All grades of deer stalkers/hunters in the UK and overseas catered for. Level 2 DMQ signing off available. Over 30 years experience in the stalking/hunting industry. For friendly and professional help go to www.UKOutfitters.co.uk

    ZEISS PRO STALKER.

  6. #6
    Know exactly your point as being in the construction trade my world nearly fell apart at the start of 2008
    Turned it round by having 6 months in NZ !!
    One door closes and another one opens as the saying goes
    Best of luck in the new venture
    Regards
    Jimmy
    Next time you're walking down the street and see a homeless person go buy them a sandwich and a coffee, change of fate and it could be you one day !!!

    BUY BRITISH !!!!

  7. #7
    I wish you all the very best! like folk have said its been savage... We've weathered the storm but a service company we use extensively have really been hit hard, moral is rock bottom and your observations are spot on its every man for themselves! As Malxwal says the day i make my last trip to the beach cant come soon enough!
    “Go afield with a good attitude, with respect for the wildlife you hunt and for the forest and fields in which you walk. Immerse yourself in the outdoor experience. It will cleanse your soul and make you a better person.”
    –Fred Bear -

  8. #8
    I got shafted by a MAJOR DUTCH OIL Company early on in my career.. it was a blessing in disguise! It was then I adopted Arthur Seaton's' philosophy on life " I'm out for a good time... all the rest is propaganda"...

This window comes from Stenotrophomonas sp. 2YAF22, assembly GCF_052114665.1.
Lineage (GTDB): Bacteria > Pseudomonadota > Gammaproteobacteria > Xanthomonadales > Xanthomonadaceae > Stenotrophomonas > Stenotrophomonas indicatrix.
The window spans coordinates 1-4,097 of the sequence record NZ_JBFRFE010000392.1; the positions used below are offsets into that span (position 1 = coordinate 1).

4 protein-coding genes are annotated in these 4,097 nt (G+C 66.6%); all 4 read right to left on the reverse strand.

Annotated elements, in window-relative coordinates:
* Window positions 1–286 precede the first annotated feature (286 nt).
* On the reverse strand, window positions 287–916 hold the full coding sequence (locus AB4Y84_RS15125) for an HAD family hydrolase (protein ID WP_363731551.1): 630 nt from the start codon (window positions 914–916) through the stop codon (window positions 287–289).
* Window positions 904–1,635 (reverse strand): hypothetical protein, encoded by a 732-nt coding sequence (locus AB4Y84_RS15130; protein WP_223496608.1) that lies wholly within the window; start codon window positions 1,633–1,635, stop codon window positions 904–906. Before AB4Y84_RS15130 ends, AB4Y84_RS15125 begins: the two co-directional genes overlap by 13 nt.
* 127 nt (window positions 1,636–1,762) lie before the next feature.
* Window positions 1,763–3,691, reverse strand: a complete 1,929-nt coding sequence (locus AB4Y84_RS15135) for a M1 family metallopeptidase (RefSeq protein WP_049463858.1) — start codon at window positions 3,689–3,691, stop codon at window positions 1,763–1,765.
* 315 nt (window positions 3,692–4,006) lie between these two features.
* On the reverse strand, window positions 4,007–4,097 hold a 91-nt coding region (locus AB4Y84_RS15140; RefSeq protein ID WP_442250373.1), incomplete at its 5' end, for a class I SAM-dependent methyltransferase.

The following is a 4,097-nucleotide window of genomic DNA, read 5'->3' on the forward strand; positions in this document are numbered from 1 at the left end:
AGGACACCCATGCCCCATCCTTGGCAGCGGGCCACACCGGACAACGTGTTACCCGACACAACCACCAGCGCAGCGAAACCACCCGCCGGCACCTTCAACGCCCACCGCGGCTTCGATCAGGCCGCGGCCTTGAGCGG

the following 40+ years in the Oil & Gas Industry I focussed on the good time locations spending it on fast cars, loose women cold beer (the rest I wasted) ...but I had a good time ....balloaks to having a Career ! & I'm glad I'm out of it

  9. #9
    Redundancy is a way of life these days been through a couple myself and never looked back. In a takeover situation I've seen the type of Brutus behavior but generally from the people you expect. To separate friends from people that you work with, see if you are still in contact after a year. My old boss did and now I'm working with him again and enjoying life. As one door closes another opens. Oil and Gas and mining has been taking huge layoffs in the last 2 years and it's a global phenomenon.
    Blaser K95 Stutzen - the ultimate deer stalking rifle

  10. #10
    I have been through 2 redundancies, gone through a course of education to re-tool and am transitioning - keep your chin up!

    You may find this book an interesting read:

    http://www.100yearlife.com/the-challenge/